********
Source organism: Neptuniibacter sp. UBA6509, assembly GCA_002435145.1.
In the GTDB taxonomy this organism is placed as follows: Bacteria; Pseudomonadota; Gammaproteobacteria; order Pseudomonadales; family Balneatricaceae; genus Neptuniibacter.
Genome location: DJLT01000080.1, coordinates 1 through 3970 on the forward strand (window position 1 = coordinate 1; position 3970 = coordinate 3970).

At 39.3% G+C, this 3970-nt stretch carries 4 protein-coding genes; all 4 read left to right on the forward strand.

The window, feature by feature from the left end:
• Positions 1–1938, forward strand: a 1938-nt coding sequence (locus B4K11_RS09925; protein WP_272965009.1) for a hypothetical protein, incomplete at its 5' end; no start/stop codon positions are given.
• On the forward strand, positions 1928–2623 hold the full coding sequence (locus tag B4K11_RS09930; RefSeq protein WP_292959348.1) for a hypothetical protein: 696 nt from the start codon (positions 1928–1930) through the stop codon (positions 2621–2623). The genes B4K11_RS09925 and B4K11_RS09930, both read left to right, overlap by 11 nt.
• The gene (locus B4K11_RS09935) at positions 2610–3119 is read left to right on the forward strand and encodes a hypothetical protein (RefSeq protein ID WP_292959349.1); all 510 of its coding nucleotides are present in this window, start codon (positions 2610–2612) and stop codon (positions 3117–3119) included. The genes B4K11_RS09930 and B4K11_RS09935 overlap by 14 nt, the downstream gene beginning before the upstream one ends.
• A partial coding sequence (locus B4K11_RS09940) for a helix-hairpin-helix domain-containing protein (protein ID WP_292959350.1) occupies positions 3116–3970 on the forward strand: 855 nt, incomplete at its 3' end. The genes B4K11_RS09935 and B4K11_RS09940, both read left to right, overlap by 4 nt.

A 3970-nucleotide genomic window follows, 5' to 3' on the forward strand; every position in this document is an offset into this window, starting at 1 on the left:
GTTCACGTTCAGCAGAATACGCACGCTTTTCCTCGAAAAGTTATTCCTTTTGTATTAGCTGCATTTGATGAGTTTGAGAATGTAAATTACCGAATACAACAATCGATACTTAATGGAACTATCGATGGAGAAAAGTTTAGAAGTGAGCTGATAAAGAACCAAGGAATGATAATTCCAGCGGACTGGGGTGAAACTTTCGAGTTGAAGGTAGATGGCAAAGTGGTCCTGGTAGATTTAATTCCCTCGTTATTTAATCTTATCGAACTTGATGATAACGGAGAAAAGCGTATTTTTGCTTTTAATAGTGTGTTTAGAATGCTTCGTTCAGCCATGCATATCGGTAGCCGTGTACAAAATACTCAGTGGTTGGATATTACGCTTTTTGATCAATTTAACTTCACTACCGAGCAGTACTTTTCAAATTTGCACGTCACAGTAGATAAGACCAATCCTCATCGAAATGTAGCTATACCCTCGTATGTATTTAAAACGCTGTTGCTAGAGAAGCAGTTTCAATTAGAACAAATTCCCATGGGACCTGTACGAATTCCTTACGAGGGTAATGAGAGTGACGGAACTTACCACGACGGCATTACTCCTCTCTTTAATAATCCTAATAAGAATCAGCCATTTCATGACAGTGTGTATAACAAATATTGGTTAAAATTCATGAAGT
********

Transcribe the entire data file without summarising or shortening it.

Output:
Source organism: Neptuniibacter sp. UBA6509, assembly GCA_002435145.1.
In the GTDB taxonomy this organism is placed as follows: Bacteria; Pseudomonadota; Gammaproteobacteria; order Pseudomonadales; family Balneatricaceae; genus Neptuniibacter.
Genome location: DJLT01000080.1, coordinates 1 through 3970 on the forward strand (window position 1 = coordinate 1; position 3970 = coordinate 3970).

At 39.3% G+C, this 3970-nt stretch carries 4 protein-coding genes; all 4 read left to right on the forward strand.

The window, feature by feature from the left end:
• Positions 1–1938, forward strand: a 1938-nt coding sequence (locus B4K11_RS09925; protein WP_272965009.1) for a hypothetical protein, incomplete at its 5' end; no start/stop codon positions are given.
• On the forward strand, positions 1928–2623 hold the full coding sequence (locus tag B4K11_RS09930; RefSeq protein WP_292959348.1) for a hypothetical protein: 696 nt from the start codon (positions 1928–1930) through the stop codon (positions 2621–2623). The genes B4K11_RS09925 and B4K11_RS09930, both read left to right, overlap by 11 nt.
• The gene (locus B4K11_RS09935) at positions 2610–3119 is read left to right on the forward strand and encodes a hypothetical protein (RefSeq protein ID WP_292959349.1); all 510 of its coding nucleotides are present in this window, start codon (positions 2610–2612) and stop codon (positions 3117–3119) included. The genes B4K11_RS09930 and B4K11_RS09935 overlap by 14 nt, the downstream gene beginning before the upstream one ends.
• A partial coding sequence (locus B4K11_RS09940) for a helix-hairpin-helix domain-containing protein (protein ID WP_292959350.1) occupies positions 3116–3970 on the forward strand: 855 nt, incomplete at its 3' end. The genes B4K11_RS09935 and B4K11_RS09940, both read left to right, overlap by 4 nt.

A 3970-nucleotide genomic window follows, 5' to 3' on the forward strand; every position in this document is an offset into this window, starting at 1 on the left:
GTTCACGTTCAGCAGAATACGCACGCTTTTCCTCGAAAAGTTATTCCTTTTGTATTAGCTGCATTTGATGAGTTTGAGAATGTAAATTACCGAATACAACAATCGATACTTAATGGAACTATCGATGGAGAAAAGTTTAGAAGTGAGCTGATAAAGAACCAAGGAATGATAATTCCAGCGGACTGGGGTGAAACTTTCGAGTTGAAGGTAGATGGCAAAGTGGTCCTGGTAGATTTAATTCCCTCGTTATTTAATCTTATCGAACTTGATGATAACGGAGAAAAGCGTATTTTTGCTTTTAATAGTGTGTTTAGAATGCTTCGTTCAGCCATGCATATCGGTAGCCGTGTACAAAATACTCAGTGGTTGGATATTACGCTTTTTGATCAATTTAACTTCACTACCGAGCAGTACTTTTCAAATTTGCACGTCACAGTAGATAAGACCAATCCTCATCGAAATGTAGCTATACCCTCGTATGTATTTAAAACGCTGTTGCTAGAGAAGCAGTTTCAATTAGAACAAATTCCCATGGGACCTGTACGAATTCCTTACGAGGGTAATGAGAGTGACGGAACTTACCACGACGGCATTACTCCTCTCTTTAATAATCCTAATAAGAATCAGCCATTTCATGACAGTGTGTATAACAAATATTGGTTAAAATTCATGAAGT